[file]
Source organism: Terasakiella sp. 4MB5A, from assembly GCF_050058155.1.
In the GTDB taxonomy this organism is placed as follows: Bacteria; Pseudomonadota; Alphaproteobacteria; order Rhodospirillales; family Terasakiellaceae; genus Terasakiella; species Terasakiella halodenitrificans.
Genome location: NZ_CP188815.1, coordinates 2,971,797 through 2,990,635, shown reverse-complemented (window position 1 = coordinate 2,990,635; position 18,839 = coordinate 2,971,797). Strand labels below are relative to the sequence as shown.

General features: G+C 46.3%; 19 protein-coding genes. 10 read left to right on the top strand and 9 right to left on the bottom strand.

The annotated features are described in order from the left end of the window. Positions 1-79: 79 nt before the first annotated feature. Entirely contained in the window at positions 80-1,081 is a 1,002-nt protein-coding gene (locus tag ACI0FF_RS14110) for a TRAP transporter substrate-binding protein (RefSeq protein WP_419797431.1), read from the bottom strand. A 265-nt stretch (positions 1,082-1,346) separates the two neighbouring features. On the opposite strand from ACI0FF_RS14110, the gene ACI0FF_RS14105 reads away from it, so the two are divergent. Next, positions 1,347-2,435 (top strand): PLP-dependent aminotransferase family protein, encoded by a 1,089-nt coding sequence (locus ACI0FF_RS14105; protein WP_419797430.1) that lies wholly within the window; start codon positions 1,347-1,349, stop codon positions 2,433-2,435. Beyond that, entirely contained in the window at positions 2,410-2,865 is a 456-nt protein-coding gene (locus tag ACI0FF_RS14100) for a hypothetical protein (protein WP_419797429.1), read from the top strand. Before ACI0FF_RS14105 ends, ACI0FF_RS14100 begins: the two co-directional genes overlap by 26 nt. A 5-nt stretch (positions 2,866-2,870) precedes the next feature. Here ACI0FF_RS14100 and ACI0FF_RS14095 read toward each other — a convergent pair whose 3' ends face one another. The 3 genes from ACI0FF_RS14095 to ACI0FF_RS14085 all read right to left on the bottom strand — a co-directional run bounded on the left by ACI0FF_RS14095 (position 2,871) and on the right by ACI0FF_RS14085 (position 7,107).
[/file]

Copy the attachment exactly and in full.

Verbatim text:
Source organism: Terasakiella sp. 4MB5A, from assembly GCF_050058155.1.
In the GTDB taxonomy this organism is placed as follows: Bacteria; Pseudomonadota; Alphaproteobacteria; order Rhodospirillales; family Terasakiellaceae; genus Terasakiella; species Terasakiella halodenitrificans.
Genome location: NZ_CP188815.1, coordinates 2,971,797 through 2,990,635, shown reverse-complemented (window position 1 = coordinate 2,990,635; position 18,839 = coordinate 2,971,797). Strand labels below are relative to the sequence as shown.

General features: G+C 46.3%; 19 protein-coding genes. 10 read left to right on the top strand and 9 right to left on the bottom strand.

The annotated features are described in order from the left end of the window. Positions 1-79: 79 nt before the first annotated feature. Entirely contained in the window at positions 80-1,081 is a 1,002-nt protein-coding gene (locus tag ACI0FF_RS14110) for a TRAP transporter substrate-binding protein (RefSeq protein WP_419797431.1), read from the bottom strand. A 265-nt stretch (positions 1,082-1,346) separates the two neighbouring features. On the opposite strand from ACI0FF_RS14110, the gene ACI0FF_RS14105 reads away from it, so the two are divergent. Next, positions 1,347-2,435 (top strand): PLP-dependent aminotransferase family protein, encoded by a 1,089-nt coding sequence (locus ACI0FF_RS14105; protein WP_419797430.1) that lies wholly within the window; start codon positions 1,347-1,349, stop codon positions 2,433-2,435. Beyond that, entirely contained in the window at positions 2,410-2,865 is a 456-nt protein-coding gene (locus tag ACI0FF_RS14100) for a hypothetical protein (protein WP_419797429.1), read from the top strand. Before ACI0FF_RS14105 ends, ACI0FF_RS14100 begins: the two co-directional genes overlap by 26 nt. A 5-nt stretch (positions 2,866-2,870) precedes the next feature. Here ACI0FF_RS14100 and ACI0FF_RS14095 read toward each other — a convergent pair whose 3' ends face one another. The 3 genes from ACI0FF_RS14095 to ACI0FF_RS14085 all read right to left on the bottom strand — a co-directional run bounded on the left by ACI0FF_RS14095 (position 2,871) and on the right by ACI0FF_RS14085 (position 7,107).